Baseball America’s annual ranking of the farm systems is out. The top five: Rangers, Rays, Giants, Phillies and Indians. The bottom five: Nationals, Diamondbacks, Blue Jays, Cardinals and Astros.
The Giants at number 3 seems like an empty ranking to me. While they still technically count, the two blue chippers they name — Buster Posey and Madison Bumgarner — aren’t going to be minor leaguers for long, and another named prospect — Angel Villalona — may never be allowed in the United States, what with the murder rap and all. Mostly, though, I just refuse to believe that Brian Sabean has built a solid farm system, because if that happened I’d have to stop criticizing him about everything, and it’s hard to let go of the things that you love.
The Indians should be on there twice. Once for having a good system of their own, and once for allowing Philadelphia to rank so high by virtue of not driving a hard bargain in the Cliff Lee deal.
At the bottom, the Nats have Strasburg and Storen, but everything else was put together by Jim Bowden so it’s understandably a mess. I think the most telling tidbit, however, comes in the Astros comment: no Houston farm team has had a winning record since 2007. That’s sixteen team seasons. That’s top-to-bottom consistency, my friends. Awful consistency, but consistency all the same.
Anyway, the B.A. list is always fun, if for no other reason than it puts to lie the “our team should trade some prospects for so-and-so” arguments you hear on talk radio all the time. Fact is, for a good number of you, there are no prospects.
SB Nation’s Chris Cotillo reports that the Red Sox claimed Doug Fister off release waivers from the Angels.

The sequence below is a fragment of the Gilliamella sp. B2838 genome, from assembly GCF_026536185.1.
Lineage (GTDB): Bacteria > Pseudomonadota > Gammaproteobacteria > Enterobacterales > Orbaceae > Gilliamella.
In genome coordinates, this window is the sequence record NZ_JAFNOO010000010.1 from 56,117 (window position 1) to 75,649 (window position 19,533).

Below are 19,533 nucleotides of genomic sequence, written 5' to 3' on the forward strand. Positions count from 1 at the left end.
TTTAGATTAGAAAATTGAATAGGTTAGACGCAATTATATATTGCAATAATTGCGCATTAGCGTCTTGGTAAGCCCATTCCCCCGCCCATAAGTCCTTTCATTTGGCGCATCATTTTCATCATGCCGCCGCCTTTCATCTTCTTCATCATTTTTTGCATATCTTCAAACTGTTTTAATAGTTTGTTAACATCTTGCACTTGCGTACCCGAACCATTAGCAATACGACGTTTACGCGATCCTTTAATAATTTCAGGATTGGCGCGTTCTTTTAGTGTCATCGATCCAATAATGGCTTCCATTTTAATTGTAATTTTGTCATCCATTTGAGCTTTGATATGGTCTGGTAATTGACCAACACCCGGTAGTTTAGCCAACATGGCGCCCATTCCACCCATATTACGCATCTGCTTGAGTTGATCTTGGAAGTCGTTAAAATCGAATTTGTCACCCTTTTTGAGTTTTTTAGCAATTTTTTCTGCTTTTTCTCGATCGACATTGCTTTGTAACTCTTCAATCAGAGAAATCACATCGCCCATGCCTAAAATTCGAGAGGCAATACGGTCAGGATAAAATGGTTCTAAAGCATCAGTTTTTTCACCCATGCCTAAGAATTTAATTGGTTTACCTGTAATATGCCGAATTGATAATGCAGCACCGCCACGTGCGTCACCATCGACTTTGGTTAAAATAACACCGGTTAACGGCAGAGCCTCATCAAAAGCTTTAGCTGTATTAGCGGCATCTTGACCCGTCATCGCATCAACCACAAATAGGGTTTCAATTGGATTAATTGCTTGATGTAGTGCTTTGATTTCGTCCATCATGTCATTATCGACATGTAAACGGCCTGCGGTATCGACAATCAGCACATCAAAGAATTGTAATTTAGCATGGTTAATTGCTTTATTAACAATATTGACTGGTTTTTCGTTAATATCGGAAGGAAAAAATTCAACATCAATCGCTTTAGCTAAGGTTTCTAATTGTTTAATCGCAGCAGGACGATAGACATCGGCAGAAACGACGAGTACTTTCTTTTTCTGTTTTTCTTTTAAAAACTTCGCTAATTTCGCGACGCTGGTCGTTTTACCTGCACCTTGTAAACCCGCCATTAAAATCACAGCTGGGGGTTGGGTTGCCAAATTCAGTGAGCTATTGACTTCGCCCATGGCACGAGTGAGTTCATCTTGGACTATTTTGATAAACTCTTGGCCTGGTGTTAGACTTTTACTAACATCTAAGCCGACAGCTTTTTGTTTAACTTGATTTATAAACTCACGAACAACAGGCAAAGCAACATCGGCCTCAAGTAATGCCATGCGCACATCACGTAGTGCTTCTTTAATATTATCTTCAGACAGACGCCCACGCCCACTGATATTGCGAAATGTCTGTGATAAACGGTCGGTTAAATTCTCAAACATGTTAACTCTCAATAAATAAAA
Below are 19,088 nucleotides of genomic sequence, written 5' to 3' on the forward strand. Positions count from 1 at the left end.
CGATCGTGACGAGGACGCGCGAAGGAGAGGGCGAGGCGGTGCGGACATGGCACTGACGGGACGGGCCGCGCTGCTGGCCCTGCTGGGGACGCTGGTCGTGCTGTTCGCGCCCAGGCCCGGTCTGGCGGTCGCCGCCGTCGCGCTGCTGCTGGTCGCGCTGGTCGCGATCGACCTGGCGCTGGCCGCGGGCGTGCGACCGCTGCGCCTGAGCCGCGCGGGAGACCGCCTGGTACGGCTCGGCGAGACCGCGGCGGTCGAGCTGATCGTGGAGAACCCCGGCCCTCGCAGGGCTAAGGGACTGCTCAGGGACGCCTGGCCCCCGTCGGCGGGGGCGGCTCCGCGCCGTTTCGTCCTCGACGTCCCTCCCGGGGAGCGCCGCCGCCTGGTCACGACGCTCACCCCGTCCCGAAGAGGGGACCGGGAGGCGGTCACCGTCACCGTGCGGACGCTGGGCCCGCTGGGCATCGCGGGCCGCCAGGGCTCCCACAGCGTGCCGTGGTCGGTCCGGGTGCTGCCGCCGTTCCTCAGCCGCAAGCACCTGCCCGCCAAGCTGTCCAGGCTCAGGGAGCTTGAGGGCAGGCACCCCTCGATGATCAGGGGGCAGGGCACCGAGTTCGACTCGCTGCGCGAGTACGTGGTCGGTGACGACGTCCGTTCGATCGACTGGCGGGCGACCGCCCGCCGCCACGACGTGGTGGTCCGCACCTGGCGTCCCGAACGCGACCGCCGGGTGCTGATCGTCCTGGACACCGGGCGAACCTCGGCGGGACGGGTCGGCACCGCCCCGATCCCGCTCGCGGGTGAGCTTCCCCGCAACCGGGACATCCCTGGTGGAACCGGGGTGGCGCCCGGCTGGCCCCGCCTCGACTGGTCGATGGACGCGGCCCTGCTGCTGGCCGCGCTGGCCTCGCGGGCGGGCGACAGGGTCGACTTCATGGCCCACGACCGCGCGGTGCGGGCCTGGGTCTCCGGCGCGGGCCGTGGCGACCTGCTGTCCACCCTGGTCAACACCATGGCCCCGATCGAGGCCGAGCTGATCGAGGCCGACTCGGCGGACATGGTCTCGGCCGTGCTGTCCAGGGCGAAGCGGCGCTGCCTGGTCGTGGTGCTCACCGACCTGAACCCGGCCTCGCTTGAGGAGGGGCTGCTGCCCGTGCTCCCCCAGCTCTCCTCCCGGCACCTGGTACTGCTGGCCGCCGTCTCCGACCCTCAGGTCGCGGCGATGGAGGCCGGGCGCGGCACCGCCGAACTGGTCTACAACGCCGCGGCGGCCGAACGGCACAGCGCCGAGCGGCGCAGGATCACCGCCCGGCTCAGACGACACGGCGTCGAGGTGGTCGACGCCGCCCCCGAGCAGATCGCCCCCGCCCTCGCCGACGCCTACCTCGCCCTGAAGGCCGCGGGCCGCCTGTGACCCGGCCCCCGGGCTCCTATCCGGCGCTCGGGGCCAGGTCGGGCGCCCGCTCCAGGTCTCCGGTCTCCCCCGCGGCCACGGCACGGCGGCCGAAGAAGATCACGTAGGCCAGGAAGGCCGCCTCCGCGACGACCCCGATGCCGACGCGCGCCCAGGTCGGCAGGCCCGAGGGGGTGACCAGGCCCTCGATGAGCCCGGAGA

Fister, 33, opted out of his contract with the Angels the other day after posting allowing seven runs on 16 hits with five walks and 10 strikeouts in 15.2 innings at Triple-A Salt Lake City. He was presumably told that he would not be making it to the big club any time soon. With Boston’s pitching injuries, specifically to Eduardo Rodriguez, he may have a better shot of pitching in the majors for the Red Sox.
The St. Louis Cardinals announced today that they will hold their first Pride Night on August 25th.
A lot of teams have Pride Nights, but it’s worth noting that the Cardinals are holding one given some bad press — some fair, some unfair — they have received in recent years when it comes to matters of diversity and inclusion.
Earlier this month the club received criticism from the LGBT community due to Lance Berkman’s presence for the team’s annual Christian Day, given his past comments about transgender people and his participation in a Houston political campaign over access to public restrooms. Recently, a former Cardinals minor league player claimed he left baseball after enduring anti-gay comments from his coaches and teammates.
As club president Bill DeWitt III noted in the official announcement however, the Cardinals have hosted LGBT groups in the past. He says that the club is eager to “remind fans that everyone is welcome at Busch Stadium.” He notes that the event will raise money for the PrideSTL Scholarship Fund which, in DeWitt’s words, “help courageous students in our community.”
Nice move, Cardinals.